The rest - apart from a Vieira header at Chamberlain after half an hour - was drab and uninspiring. Which suited us
rather more than the massed ranks of near-silent home fans. With Steve Palmer tracking the midfield runners superbly, Arsenal
were simply unable to find enough space to play their flowing football. And when they did get past Palmer's dogged
resistance, they came up against the gritted teeth of the back four - beat the likes of Mark Williams if you can, but they'll
be right back at you until they get their way.
There was only one team in it, of course. Scrappy and chaotic in our approach play, except for Smart's neat and purposeful work, we never
established any pattern. Fitting, then, that our best chance was created by an Arsenal player - Vieira's lazy, looping
back-header after twenty minutes putting Manninger in trouble, Smart winning the bruising aerial challenge but unable
to get any direction on the ball and seeing it bounce wide.
The longer it went on, the more our confidence grew. Frustration began to set in among the unimpressed and over-expectant
home fans, and the last five minutes of the half saw us gain some measure of control. For the first time, we were passing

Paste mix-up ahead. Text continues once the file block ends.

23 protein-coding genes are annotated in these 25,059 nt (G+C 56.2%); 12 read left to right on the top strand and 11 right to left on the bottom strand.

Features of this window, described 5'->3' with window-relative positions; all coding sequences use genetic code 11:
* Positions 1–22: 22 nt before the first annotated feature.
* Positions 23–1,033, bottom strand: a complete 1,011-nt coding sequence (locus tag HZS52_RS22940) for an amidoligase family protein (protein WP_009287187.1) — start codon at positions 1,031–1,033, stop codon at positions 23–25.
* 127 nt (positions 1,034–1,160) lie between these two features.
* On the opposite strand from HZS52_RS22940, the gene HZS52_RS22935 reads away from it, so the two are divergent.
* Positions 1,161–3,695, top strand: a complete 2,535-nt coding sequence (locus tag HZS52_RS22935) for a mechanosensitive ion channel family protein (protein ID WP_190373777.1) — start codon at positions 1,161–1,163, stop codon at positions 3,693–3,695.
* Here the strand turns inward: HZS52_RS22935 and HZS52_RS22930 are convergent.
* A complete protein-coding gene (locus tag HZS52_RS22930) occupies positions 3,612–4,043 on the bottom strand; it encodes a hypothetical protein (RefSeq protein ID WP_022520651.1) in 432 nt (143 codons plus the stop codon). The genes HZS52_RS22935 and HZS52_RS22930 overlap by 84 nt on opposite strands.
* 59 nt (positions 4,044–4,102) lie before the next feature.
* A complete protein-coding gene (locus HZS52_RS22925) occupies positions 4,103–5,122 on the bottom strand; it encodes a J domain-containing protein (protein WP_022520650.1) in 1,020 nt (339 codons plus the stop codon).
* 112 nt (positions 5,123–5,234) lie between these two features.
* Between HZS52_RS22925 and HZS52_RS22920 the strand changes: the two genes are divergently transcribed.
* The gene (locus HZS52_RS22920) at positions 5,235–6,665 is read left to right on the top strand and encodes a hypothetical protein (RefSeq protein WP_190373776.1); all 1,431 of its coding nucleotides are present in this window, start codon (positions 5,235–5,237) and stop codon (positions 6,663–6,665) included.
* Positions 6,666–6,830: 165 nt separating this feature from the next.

the ball to yellow-shirted colleagues rather than away from red-shirted opponents, playing our own game rather than
denying Arsenal's. Micah Hyde's rising shot just before the interval ended a lovely pass-and-move session, briefly
suggesting that we might be able to hope for more from the match than mere survival.
Such optimism didn't last long into the second half. Arsenal were transformed after the break, rampant at times and
demanding emergency measures from our heroes. It was frantic, unrecognisable from the dull stalemate of before.
Henry - thoroughly eclipsed by the lanky genius of Kanu, but still a threat - blasted a shot at Chamberlain's near post,
bringing the first bit of brilliance from the Watford keeper after three minutes. The corner was half-cleared and then returned
to find Adams lurking in a world of his own, Chamberlain again stunning to block the fierce shot. Adams pounced on the rebound and
looped the ball across, Henry attempting an overhead but hitting it over the target. Yeah, this is what we expected.
Again, however, defensive slackness might've cost Arsenal dear. Instead, unfortunately, it ended up costing us - Keown
failed to deal with a long punt from Williams, and Smart was injured in another fifty-fifty challenge with Manninger. The
striker was substituted soon afterwards, Ngonge's pace proving to be little compensation for the loss of our target man.